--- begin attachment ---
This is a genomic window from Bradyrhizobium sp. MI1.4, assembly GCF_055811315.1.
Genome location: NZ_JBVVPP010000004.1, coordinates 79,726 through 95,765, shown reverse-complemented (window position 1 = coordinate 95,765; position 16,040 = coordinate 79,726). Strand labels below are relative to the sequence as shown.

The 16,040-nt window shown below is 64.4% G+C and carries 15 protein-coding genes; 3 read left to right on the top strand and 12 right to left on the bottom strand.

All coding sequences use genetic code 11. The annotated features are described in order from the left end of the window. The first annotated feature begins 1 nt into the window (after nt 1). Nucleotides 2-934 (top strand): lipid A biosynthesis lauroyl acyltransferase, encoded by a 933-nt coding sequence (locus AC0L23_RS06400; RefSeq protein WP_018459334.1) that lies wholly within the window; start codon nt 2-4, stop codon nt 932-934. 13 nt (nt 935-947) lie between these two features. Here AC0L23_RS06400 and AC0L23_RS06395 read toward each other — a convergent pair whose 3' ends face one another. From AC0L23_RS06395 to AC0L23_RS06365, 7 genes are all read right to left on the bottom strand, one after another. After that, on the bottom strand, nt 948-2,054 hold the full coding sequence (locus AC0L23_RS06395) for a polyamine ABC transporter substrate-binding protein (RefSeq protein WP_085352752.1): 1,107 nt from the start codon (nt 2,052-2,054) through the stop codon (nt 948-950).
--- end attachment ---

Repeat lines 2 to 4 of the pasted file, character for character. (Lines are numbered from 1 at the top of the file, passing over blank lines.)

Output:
Genome location: NZ_JBVVPP010000004.1, coordinates 79,726 through 95,765, shown reverse-complemented (window position 1 = coordinate 95,765; position 16,040 = coordinate 79,726). Strand labels below are relative to the sequence as shown.

The 16,040-nt window shown below is 64.4% G+C and carries 15 protein-coding genes; 3 read left to right on the top strand and 12 right to left on the bottom strand.

All coding sequences use genetic code 11. The annotated features are described in order from the left end of the window. The first annotated feature begins 1 nt into the window (after nt 1). Nucleotides 2-934 (top strand): lipid A biosynthesis lauroyl acyltransferase, encoded by a 933-nt coding sequence (locus AC0L23_RS06400; RefSeq protein WP_018459334.1) that lies wholly within the window; start codon nt 2-4, stop codon nt 932-934. 13 nt (nt 935-947) lie between these two features. Here AC0L23_RS06400 and AC0L23_RS06395 read toward each other — a convergent pair whose 3' ends face one another. From AC0L23_RS06395 to AC0L23_RS06365, 7 genes are all read right to left on the bottom strand, one after another. After that, on the bottom strand, nt 948-2,054 hold the full coding sequence (locus AC0L23_RS06395) for a polyamine ABC transporter substrate-binding protein (RefSeq protein WP_085352752.1): 1,107 nt from the start codon (nt 2,052-2,054) through the stop codon (nt 948-950).